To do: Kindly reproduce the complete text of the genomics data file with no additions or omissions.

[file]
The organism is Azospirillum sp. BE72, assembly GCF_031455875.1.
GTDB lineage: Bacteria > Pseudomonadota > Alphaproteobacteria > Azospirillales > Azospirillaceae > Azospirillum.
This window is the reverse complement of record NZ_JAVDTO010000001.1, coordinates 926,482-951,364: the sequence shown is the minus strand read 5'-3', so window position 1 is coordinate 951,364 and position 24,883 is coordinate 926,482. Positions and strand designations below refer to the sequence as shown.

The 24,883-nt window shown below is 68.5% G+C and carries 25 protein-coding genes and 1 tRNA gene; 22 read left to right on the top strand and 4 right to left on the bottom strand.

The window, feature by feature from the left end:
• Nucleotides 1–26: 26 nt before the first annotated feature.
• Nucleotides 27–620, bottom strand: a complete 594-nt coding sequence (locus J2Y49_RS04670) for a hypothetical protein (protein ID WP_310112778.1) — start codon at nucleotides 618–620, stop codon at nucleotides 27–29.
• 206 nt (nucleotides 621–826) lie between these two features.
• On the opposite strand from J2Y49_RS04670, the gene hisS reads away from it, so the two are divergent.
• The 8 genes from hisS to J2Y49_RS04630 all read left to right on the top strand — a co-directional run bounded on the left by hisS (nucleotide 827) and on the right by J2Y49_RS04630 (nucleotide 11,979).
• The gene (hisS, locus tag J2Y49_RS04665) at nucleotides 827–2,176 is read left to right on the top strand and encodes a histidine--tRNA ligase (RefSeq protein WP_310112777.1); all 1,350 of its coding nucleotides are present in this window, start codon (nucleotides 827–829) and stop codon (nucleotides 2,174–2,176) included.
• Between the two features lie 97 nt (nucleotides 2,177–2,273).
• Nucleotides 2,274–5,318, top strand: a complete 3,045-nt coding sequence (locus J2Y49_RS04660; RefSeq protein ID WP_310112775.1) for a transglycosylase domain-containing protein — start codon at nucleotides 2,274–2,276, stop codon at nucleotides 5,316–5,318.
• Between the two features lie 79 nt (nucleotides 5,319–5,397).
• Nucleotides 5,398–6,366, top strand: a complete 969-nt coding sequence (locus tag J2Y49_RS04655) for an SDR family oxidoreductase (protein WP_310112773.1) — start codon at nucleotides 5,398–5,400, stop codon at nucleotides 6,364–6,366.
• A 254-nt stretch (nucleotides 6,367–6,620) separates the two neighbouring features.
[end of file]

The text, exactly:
The organism is Azospirillum sp. BE72, assembly GCF_031455875.1.
GTDB lineage: Bacteria > Pseudomonadota > Alphaproteobacteria > Azospirillales > Azospirillaceae > Azospirillum.
This window is the reverse complement of record NZ_JAVDTO010000001.1, coordinates 926,482-951,364: the sequence shown is the minus strand read 5'-3', so window position 1 is coordinate 951,364 and position 24,883 is coordinate 926,482. Positions and strand designations below refer to the sequence as shown.

The 24,883-nt window shown below is 68.5% G+C and carries 25 protein-coding genes and 1 tRNA gene; 22 read left to right on the top strand and 4 right to left on the bottom strand.

The window, feature by feature from the left end:
• Nucleotides 1–26: 26 nt before the first annotated feature.
• Nucleotides 27–620, bottom strand: a complete 594-nt coding sequence (locus J2Y49_RS04670) for a hypothetical protein (protein ID WP_310112778.1) — start codon at nucleotides 618–620, stop codon at nucleotides 27–29.
• 206 nt (nucleotides 621–826) lie between these two features.
• On the opposite strand from J2Y49_RS04670, the gene hisS reads away from it, so the two are divergent.
• The 8 genes from hisS to J2Y49_RS04630 all read left to right on the top strand — a co-directional run bounded on the left by hisS (nucleotide 827) and on the right by J2Y49_RS04630 (nucleotide 11,979).
• The gene (hisS, locus tag J2Y49_RS04665) at nucleotides 827–2,176 is read left to right on the top strand and encodes a histidine--tRNA ligase (RefSeq protein WP_310112777.1); all 1,350 of its coding nucleotides are present in this window, start codon (nucleotides 827–829) and stop codon (nucleotides 2,174–2,176) included.
• Between the two features lie 97 nt (nucleotides 2,177–2,273).
• Nucleotides 2,274–5,318, top strand: a complete 3,045-nt coding sequence (locus J2Y49_RS04660; RefSeq protein ID WP_310112775.1) for a transglycosylase domain-containing protein — start codon at nucleotides 2,274–2,276, stop codon at nucleotides 5,316–5,318.
• Between the two features lie 79 nt (nucleotides 5,319–5,397).
• Nucleotides 5,398–6,366, top strand: a complete 969-nt coding sequence (locus tag J2Y49_RS04655) for an SDR family oxidoreductase (protein WP_310112773.1) — start codon at nucleotides 5,398–5,400, stop codon at nucleotides 6,364–6,366.
• A 254-nt stretch (nucleotides 6,367–6,620) separates the two neighbouring features.